Rogue One, a new standalone Star Wars film that ends around the point where the original movie began, doesn’t exactly subvert the light-and-dark mythos of that nearly 40-year-old multimedia franchise, but it does find the fatalism buried in its space-opera heroics. It has undeniable weaknesses: an underwritten protagonist, a generic villain, a shortage of interesting personalities. (No knock against the large cast, which is mostly very good, but underused.) But in many other respects, it is a better film than last year’s Star Wars: The Force Awakens: leaner, darker, with a distinct visual style and an actual ending that feels like a denial of blockbuster expectations simply because it shows basic narrative integrity. Returning to the movie influences and more limited color palette of A New Hope, director Gareth Edwards (Godzilla) has created the rare Star Wars property that can be appreciated as a film. And it is about as violent and downbeat as Star Wars gets on the big screen—more downbeat than The Empire Strikes Back, in fact.
The irony is that it is also so slavish to George Lucas’ initial conception of the series that it could almost be called an official fan film, dealing as it does with the backstory of a minor plot point from A New Hope: the Rebel Alliance’s theft of the plans for the Galactic Empire’s Death Star super-weapon. This dwarf-planet-size orb of gray metallic death has been destroyed twice in the Star Wars movies—three times if you count The Force Awakens’ Starkiller Base, which is just like the Death Star, only much bigger and more boring. Yet Star Wars has resisted using this potent image of looming malevolence as a metaphor. This is part of what has made the films so indelible, but it is also their major limiting factor: The good guys represent good, the bad guys represent evil. Rogue One doesn’t rectify this. What it does is recognize that the original Star Wars was a work of pastiche. In lieu of another hero’s journey, it presents a motley crew on a desperate mission.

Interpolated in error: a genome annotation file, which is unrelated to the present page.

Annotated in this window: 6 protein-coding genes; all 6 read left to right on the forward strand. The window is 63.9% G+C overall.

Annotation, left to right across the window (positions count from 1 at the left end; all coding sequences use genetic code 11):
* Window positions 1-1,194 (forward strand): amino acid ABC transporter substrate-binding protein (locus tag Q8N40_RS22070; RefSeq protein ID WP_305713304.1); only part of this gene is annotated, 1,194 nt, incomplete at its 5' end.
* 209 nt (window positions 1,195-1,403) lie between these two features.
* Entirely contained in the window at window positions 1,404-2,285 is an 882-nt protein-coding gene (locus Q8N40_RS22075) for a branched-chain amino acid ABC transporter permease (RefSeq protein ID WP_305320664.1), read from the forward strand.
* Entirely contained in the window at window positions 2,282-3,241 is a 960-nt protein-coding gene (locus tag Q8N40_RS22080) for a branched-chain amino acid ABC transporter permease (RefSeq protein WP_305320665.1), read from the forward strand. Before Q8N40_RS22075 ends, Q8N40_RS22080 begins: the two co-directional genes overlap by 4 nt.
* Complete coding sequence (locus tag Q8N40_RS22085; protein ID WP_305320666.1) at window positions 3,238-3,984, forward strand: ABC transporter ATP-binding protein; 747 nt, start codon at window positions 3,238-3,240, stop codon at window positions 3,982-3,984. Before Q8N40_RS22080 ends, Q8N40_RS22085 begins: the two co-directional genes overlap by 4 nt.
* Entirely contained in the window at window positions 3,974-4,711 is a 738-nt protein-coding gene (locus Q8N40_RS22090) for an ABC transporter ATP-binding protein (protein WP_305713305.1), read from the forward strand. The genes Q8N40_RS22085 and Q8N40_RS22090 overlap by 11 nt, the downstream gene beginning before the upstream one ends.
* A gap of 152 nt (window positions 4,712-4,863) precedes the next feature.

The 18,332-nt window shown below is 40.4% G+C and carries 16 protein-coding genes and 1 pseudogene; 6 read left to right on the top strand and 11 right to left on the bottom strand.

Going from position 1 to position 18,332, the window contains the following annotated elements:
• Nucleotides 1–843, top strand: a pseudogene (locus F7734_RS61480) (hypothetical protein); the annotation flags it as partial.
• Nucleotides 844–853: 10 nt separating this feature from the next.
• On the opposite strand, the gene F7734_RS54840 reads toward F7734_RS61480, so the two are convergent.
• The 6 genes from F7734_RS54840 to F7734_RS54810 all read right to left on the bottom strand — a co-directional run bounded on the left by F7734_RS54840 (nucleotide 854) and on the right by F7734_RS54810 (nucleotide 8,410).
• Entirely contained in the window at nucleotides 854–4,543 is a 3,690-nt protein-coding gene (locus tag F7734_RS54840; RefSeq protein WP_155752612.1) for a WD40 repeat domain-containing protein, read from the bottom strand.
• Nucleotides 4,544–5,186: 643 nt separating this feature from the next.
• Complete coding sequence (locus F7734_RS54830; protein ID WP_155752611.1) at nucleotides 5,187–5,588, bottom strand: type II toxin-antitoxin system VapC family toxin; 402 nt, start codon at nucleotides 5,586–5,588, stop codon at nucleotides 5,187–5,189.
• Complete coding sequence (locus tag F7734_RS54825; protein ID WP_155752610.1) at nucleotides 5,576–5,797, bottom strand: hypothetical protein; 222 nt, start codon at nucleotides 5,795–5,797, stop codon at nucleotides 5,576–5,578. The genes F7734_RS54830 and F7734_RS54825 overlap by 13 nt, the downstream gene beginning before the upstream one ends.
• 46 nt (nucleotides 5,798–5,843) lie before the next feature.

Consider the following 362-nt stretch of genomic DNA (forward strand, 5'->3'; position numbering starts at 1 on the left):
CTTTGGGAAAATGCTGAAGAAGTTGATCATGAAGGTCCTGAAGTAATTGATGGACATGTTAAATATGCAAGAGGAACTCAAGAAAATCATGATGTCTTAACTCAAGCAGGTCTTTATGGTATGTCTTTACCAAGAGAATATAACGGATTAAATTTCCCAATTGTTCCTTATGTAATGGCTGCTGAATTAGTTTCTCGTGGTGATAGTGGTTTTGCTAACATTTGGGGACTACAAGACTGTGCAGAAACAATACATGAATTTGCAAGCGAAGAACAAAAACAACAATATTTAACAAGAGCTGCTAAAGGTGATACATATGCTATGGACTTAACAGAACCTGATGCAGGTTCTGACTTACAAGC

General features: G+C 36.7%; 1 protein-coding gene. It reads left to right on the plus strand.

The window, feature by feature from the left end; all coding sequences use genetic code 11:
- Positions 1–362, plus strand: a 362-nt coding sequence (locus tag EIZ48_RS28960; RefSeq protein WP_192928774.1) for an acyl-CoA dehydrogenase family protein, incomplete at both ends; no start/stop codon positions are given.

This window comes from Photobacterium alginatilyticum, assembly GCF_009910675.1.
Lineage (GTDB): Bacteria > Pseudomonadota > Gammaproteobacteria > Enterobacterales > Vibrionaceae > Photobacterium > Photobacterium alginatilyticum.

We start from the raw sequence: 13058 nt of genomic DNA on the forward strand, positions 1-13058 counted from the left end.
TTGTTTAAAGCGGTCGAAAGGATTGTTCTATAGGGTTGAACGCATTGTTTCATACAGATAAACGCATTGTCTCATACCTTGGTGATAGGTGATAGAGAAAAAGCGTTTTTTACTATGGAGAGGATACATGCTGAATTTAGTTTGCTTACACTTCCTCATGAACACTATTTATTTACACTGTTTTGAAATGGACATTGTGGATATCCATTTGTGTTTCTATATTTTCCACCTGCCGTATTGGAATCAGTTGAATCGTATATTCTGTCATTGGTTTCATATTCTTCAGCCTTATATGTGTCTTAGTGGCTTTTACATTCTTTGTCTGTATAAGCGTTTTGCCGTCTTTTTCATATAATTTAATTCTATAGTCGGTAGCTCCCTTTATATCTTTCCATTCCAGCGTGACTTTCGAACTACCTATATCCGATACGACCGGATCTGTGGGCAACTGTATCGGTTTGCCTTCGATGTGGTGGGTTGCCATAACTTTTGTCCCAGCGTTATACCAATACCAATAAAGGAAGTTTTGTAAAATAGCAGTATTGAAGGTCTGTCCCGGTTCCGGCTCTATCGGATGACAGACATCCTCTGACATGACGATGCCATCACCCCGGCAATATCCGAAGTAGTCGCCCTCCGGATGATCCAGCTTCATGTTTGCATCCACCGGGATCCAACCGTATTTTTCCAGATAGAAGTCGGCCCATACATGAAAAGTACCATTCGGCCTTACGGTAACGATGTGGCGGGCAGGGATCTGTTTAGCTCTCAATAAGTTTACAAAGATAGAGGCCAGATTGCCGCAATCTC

Felicity Jones plays the lead role of Jyn Erso, a thief who is broken out of a prison camp by the Rebel Alliance and led to believe that she is being sent to rescue her father (Mads Mikkelsen), one of the architects of the Empire’s secret death machine. The truth is that the Alliance wants him killed. The task falls upon the Rebel intelligence officer Cassian Andor (Diego Luna), who travels as Jyn’s handler and pilot, accompanied by K-2SO (Alan Tudyk), a reprogrammed enemy droid who provides droll comic relief. Eventually, they are joined by the Imperial defector Bodhi (Riz Ahmed), the blind monk Chirrut (Donnie Yen), his heavily armed and armored buddy Baze (Jiang Wen), and, later, by a squad of grizzled Rebel soldiers. Rogue One—which takes its title from the call sign of their spacecraft—recognizes these men as lost souls. Some are atoning for misdeeds; others, like Chirrut and Baze, simply have nowhere left to go.
The thing the film has down cold from the start is a look and a sense of mass and scale that seemed to elude J.J. Abrams, the director and co-writer of The Force Awakens: the Death Star eclipsing a sun at noon, a flotilla of small Rebel vessels crashing into the bow of an Imperial Star Destroyer as it pops out of hyperspace, toppled statues lying half-buried in sand. The Star Wars world is large, and the events of Rogue One play out in its cracks and shadows—very literally. Presented without the films’ customary opening crawl or John Williams fanfare, it is Star Wars in a minor key. Its alien landscapes seem more forbidding. The desert planet Jedha resembles Afghanistan crossed with Tibet. Other worlds bring to mind the glacial terrain of Iceland or the island battlegrounds of the Pacific theater of World War II.